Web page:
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3 of 4 people found the following review helpful
5.0 out of 5 stars Get this classic January 31, 2002
The first edition of this book was published in 1960, and was an absolute classic in the field of heat and mass transfer and viscous flow. I had given up on getting it, since it was so old, when this 2nd edition came out. It's a good graduate level text, very readable and usable with a wealth of solutions for real world problems. Take the opportunity to get this book before it goes out of print again.
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3 of 4 people found the following review helpful
5.0 out of 5 stars Reintroducing an old friend in a new suit July 21, 2007
Format:Hardcover|Verified Purchase
Most chemical engineers grew up with BSL. For myself, I found out what the graduate students were using. The old red-back version was intimidating. It was hard to use. The calculus was, and is, generally over my head. But... after reading through a few problems, the mathematics seemed familiar, the approach seemed to explain all my questions and the solution was, if not directly applicable, one that I could borrow for a difficult problem.

I remember once working on a product development for Andrew Jergens. My goal was to estimate the production capacity of a stepwise batch process. Others would ultimately use my numbers to estimate the price of the product. I had to get it right! One step involved melting this wax, a synthetic whale wax, over an electric heater. I knew the BTU output but there were several physical constraints. After a few sleepless nights and pawing through the University of Cincinnati library I was stumped. Then, I started looking through BSL.Oui la! There is a problem on de-frosting turkeys ¯ a real life practical application of heat transfer; supposedly, this is how Birdseye came up with the table you see on the outside of turkey wrappings on Thanksgiving.

It did not take me long to see the application. I spent a morning doing lab experiments for my physical properties and the afternoon fitting the measurements to their procedure. The method worked.

The second edition has much better graphics and a good index. The index and table of contents in the first edition made the book unwieldy.

I recently became interested in calculating the heat-up time in a hydrolysis bed. One of the crucial problems was calculating h', the volumetric heat transfer coefficient (BTU/hr-cubic feet-F: h X l).
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Most Recent Customer Reviews
2.0 out of 5 stars If you don't have Chemical Eng background, it is not good for you!!
I got this book in 2009 as it was required by a course I took. Unfortionatly, I bought later other fundamental books because this one assumes you have strong background... Read more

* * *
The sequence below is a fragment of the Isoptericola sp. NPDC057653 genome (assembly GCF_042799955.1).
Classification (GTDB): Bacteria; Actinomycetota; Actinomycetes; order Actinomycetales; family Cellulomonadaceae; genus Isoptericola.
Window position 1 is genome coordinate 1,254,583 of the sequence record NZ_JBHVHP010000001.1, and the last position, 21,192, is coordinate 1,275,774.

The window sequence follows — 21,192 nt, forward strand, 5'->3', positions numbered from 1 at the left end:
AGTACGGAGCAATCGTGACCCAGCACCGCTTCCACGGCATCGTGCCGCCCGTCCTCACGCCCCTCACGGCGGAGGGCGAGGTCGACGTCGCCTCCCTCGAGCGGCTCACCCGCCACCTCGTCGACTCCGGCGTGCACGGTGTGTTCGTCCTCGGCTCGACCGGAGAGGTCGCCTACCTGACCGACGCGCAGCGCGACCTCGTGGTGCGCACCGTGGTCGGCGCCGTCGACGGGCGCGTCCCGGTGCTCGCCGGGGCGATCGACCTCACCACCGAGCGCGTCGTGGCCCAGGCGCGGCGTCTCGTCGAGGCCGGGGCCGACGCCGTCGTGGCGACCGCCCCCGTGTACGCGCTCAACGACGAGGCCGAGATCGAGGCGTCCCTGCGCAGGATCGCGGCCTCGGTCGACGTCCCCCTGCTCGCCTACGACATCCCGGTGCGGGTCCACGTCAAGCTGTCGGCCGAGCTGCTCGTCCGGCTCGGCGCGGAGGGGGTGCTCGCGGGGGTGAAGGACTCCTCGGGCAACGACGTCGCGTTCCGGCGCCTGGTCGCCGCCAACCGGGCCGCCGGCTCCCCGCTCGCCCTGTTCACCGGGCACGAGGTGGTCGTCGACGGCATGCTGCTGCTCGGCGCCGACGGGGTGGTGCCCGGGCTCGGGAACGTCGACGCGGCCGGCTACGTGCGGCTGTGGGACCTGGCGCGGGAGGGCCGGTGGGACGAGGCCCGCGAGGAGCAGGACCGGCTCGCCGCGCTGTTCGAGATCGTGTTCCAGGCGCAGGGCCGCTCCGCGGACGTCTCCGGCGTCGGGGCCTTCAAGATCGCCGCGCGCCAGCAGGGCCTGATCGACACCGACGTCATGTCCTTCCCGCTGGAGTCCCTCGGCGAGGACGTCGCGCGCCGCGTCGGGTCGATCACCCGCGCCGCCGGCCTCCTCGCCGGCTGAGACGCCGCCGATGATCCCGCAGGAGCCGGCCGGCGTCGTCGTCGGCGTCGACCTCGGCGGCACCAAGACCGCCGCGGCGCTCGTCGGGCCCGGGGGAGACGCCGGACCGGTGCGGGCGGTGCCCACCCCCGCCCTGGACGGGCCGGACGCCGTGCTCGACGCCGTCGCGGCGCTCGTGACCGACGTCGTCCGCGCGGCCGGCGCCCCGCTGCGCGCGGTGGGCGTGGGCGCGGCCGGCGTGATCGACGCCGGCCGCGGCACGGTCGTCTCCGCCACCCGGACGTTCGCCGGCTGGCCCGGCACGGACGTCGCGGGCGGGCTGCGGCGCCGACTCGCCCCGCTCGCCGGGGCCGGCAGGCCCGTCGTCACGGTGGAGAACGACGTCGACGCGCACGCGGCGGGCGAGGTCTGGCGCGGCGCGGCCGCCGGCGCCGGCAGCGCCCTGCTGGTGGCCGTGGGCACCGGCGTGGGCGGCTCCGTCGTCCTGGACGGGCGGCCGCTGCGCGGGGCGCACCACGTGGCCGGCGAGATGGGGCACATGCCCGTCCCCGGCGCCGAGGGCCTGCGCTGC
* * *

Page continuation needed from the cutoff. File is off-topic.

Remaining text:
Published on December 8, 2010 by Orcestra
4.0 out of 5 stars Good book, but need solid background to understand
Overall this is a good book for learning transport phenomena, however, if you are lacking in some of the fundamentals (fluids, heat, etc) some of the steps in the examples don't... Read more
Published on November 9, 2006 by J. Via
4.0 out of 5 stars Good boock for class
All what we need.

The info is great for university grade solarcship

A must have in ingenering (chemical or biological)
Published on November 6, 2006 by Thomas-louis Laforest
5.0 out of 5 stars I like this book very much
Many years ago, when I was still in college and needed a part-time job, some people asked me if I could solve heat and mass transfer problems. Read more
Published on April 24, 2005 by Jill Malter
5.0 out of 5 stars The best book ever for transport phenomena
I had a chance to take the course with this book at the University of Wisconsin and I think it was probably the most difficult course I have taken. Read more
Published on September 1, 2004 by E. Fernandez
2.0 out of 5 stars What should be expected from people who take Forty years.
While the first edition was the seminal standard, I don't see how the second edition can be considered the same. First of all just look at the back cover, that's glaring. Read more
Published on July 15, 2004 by Charles Fivelson
5.0 out of 5 stars a surprise may await you !
I am very pleased with the content of the book - it is a classic. However, there's more to the package. Read more
Published on March 11, 2004
2.0 out of 5 stars Poor Book
If you're an expert on Chemical Engineering, it would be a great book. But then, one wouldn't be buying a book about it. Read more
Published on October 5, 2003